Grieg, Edvard (1843-1907) Lyric Pieces, OP. 47 No.1 and No.6: The Butterfly and To Spring  It might be hard to believe that Edvard Grieg likely had not heard a strain of genuine Norwegian folk music until after graduating from the Leipzig Conservatory in 1862, where his music education had been steeped in the music of Schumann and Wagner. A meeting in Copenhagen in 1864 with a fellow Norwegian composer would change all that and start a new phase of his artistic life. Rikard Nordraak was a passionate supporter of an emerging nationalist trend in art and literature and introduced Grieg to contemporary works based on the cultural heritage of Scandinavia. Together, he and Grieg founded a music society devoted to the performance and promotion of Scandanavian music. The 68 Lyric Pieces for piano, published in 10 volumes are some of Grieg’s most popular works and reflect his Romantic nationalism, incorporating Norwegian folk melodies and often referring to nature, such as these 2 selections “To the Spring” and “Butterfly.”

Piazzolla, Astor (1921-1992) The Four Seasons of Buenos Aires: III. Spring Although later assembled into a suite, the four movements which make up Piazzolla’s Four Seasons of Buenos Aires were all originally written as separate works. “Spring in Buenos Aires” was written in the mid-1960s, when Piazzolla’s music was still not universally accepted in his own country. Many conservative music fans were highly suspicious of his attempts to fuse the tango with jazz and Western classical music. According to the composer, his music was so unpopular that he occasionally even had difficulty getting taxis to stop for him! Although bossa nova, a similar adaptation of traditional dance music, had recently taken off in Brazil, Piazzolla’s Tango Nuevo (or “New Tango”) was only belatedly accepted. Although Piazzolla’s “Spring” was not intended as a direct homage to Vivaldi, he does make reference to Vivaldi’s famous “Four Seasons” - by quoting the “fall” concerto! The seasons are, after all, reversed in the Southern Hemisphere.

Glazunov, Alexander (1865-1936) Vesna (Spring), OP. 34 Composer Alexander Glazunov began studies with Rimsky-Korsakov in 1879.  These lessons lasted less than two years. In Rimsky-Korsakov’s words, Glazunov was progressing “not from day to day but from hour to hour.”  By age 17, Glazunov’s first symphony and string quartet had received public performances. In 1887, Alexander Borodin unexpectedly died, and Glazunov, along with Rimsky-Korsakov, undertook the task of revising his unfinished works.  This task was aided by Glazunov’s prodigious memory. He was able to write down the overture to BORODIN’S Prince Igor after having heard the composer play it at the piano.  Glazunov’s “musical picture” titled Spring was written while the composer was working on completing Borodin's unfinished music.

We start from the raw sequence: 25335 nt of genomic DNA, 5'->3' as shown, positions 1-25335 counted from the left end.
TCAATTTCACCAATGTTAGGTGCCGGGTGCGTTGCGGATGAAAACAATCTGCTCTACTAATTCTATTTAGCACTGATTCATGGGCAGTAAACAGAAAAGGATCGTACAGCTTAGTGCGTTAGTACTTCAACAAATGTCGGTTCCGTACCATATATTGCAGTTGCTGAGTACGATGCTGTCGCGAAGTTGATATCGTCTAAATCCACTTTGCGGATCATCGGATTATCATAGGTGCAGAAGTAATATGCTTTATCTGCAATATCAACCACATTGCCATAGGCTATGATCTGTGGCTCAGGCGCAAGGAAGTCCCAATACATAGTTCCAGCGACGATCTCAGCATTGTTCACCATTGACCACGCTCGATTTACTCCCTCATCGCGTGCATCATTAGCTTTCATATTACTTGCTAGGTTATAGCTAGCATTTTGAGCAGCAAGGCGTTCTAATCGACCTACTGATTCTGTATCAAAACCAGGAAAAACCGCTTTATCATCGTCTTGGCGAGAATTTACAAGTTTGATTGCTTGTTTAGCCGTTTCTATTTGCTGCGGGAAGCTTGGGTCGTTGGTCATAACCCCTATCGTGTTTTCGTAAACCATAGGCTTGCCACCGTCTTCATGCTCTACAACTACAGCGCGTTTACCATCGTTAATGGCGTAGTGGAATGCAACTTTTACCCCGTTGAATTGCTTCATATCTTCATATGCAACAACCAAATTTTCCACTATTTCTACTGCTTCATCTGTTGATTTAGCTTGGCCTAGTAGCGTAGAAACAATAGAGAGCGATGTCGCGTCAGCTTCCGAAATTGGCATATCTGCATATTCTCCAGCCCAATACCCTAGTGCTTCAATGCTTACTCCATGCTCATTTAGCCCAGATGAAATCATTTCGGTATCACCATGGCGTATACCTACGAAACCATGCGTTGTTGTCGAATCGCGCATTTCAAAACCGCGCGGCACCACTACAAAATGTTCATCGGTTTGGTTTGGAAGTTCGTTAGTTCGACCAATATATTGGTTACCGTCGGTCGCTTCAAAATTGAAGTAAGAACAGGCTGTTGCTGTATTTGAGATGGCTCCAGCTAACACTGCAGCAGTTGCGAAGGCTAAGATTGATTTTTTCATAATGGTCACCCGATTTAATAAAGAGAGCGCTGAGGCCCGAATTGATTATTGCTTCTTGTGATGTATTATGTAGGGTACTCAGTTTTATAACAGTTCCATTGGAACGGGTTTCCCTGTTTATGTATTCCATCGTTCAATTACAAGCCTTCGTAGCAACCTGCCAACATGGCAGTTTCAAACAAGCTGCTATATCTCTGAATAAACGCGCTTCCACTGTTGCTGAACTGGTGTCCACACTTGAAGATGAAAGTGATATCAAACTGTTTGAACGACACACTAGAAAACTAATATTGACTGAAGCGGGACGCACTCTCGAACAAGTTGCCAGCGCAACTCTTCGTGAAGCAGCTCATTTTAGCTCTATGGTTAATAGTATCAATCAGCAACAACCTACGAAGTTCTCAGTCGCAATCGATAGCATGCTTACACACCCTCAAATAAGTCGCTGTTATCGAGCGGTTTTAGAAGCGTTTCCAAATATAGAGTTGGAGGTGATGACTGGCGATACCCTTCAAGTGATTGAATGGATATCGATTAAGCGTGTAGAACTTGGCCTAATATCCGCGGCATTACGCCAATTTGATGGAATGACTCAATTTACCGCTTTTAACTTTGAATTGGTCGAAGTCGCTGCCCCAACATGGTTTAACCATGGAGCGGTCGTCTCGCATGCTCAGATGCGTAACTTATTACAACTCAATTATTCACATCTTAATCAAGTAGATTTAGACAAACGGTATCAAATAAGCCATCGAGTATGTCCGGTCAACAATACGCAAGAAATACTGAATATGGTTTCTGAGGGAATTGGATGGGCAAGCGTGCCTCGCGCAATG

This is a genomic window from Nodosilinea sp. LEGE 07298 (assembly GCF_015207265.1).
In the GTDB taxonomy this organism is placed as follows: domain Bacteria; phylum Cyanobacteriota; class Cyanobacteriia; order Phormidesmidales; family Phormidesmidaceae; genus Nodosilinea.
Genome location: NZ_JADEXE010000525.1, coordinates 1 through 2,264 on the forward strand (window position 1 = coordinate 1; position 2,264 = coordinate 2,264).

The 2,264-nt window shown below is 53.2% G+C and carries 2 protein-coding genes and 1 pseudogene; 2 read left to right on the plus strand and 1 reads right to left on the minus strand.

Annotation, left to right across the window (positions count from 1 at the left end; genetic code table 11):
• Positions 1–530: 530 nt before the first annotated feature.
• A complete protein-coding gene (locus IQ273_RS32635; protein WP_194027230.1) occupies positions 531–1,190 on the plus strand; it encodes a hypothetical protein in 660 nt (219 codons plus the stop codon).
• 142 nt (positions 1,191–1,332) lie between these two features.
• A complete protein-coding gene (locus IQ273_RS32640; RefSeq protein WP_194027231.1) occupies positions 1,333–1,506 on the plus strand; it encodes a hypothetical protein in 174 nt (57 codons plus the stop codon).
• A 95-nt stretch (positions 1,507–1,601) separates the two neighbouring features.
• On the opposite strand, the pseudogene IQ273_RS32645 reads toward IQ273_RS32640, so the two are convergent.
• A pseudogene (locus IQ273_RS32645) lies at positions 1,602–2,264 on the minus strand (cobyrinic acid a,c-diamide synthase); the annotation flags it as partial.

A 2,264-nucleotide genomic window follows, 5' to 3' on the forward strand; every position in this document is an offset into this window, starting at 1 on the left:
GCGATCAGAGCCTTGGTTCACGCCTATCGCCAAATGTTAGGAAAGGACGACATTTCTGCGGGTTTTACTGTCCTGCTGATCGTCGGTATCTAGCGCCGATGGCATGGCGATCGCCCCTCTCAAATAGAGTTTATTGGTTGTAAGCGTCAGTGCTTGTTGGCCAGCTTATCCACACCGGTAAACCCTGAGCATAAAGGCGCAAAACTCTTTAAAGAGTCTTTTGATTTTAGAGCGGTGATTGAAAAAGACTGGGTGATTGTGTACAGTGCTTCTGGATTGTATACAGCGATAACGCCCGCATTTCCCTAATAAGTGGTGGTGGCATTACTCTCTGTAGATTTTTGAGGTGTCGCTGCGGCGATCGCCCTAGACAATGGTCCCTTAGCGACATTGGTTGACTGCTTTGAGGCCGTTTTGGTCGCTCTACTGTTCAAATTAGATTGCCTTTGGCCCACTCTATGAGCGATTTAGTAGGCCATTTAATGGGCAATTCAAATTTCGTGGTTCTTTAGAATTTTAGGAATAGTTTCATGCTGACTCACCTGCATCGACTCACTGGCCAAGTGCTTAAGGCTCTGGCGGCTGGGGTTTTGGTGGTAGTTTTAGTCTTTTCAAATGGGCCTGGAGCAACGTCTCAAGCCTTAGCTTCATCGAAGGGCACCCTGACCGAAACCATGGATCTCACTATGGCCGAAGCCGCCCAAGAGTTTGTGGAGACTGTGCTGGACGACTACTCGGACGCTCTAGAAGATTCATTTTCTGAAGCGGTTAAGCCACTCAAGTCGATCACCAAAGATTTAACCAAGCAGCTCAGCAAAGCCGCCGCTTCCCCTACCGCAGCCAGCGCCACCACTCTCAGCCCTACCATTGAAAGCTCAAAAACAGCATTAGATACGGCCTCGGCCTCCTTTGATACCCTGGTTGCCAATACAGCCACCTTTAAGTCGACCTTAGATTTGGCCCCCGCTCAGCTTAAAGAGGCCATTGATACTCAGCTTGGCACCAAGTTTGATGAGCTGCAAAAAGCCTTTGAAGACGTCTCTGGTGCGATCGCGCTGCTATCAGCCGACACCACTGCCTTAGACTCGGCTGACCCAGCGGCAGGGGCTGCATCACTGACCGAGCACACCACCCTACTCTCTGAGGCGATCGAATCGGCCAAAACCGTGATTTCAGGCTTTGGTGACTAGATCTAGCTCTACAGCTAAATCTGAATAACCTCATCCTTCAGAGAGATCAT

Miyagi, Michio (1894-1956) Haru No Umi (Ocean in Springtime) The modernist movement developing in Japan in the late 1800’s incorporated many ideas from Western art, including music. This must have been an influence on Michio Miyagi, as he was not only taught many traditional Japanese musical instruments, but learned the organ and violin as well. As a performer however, it would be on the japanese zither called the koto that he became the most accomplished, earning the title of “grand master” in 1916 for his development of the instrument and performing koto on the first radio broadcast in Japan in 1925. Miyagi later was inspired by western musical thought to create several new traditional Japanese instruments, including a 17 string koto and even an 80 string koto. His compositions have entered standard repertoire in Japanese music, including “Haru No Umi” or “Ocean in the Springtime” which is transcribed for flute and harp on this recording

Richard Rodgers and Oscar Hammerstein (1945) It Might As Well Be Spring The songwriter duo Rodgers and Hammerstein wrote “It Might as Well be Spring” for the musical film State Fair, which was to be the only film they would directly write music for. State Fair is based on an earlier 1933 film, which in turn is an adaptation of a novel by Phil Stong. The 1945 movie musical is far more happy-go-lucky than the Stong’s darker coming-of-age story concerning the life of rural Iowans, where the tensions between city and country life is easily masked by Hollywood glamor. This song is unique in that it is the only Rodgers and Hammerstein song known to have an entire alternate melody, Richard Rodgers initial arrangement being far more legato than the highly syncopated final version. “It Might as Well be Spring” would go on to win an Academy Award for Best Original Song in 1946.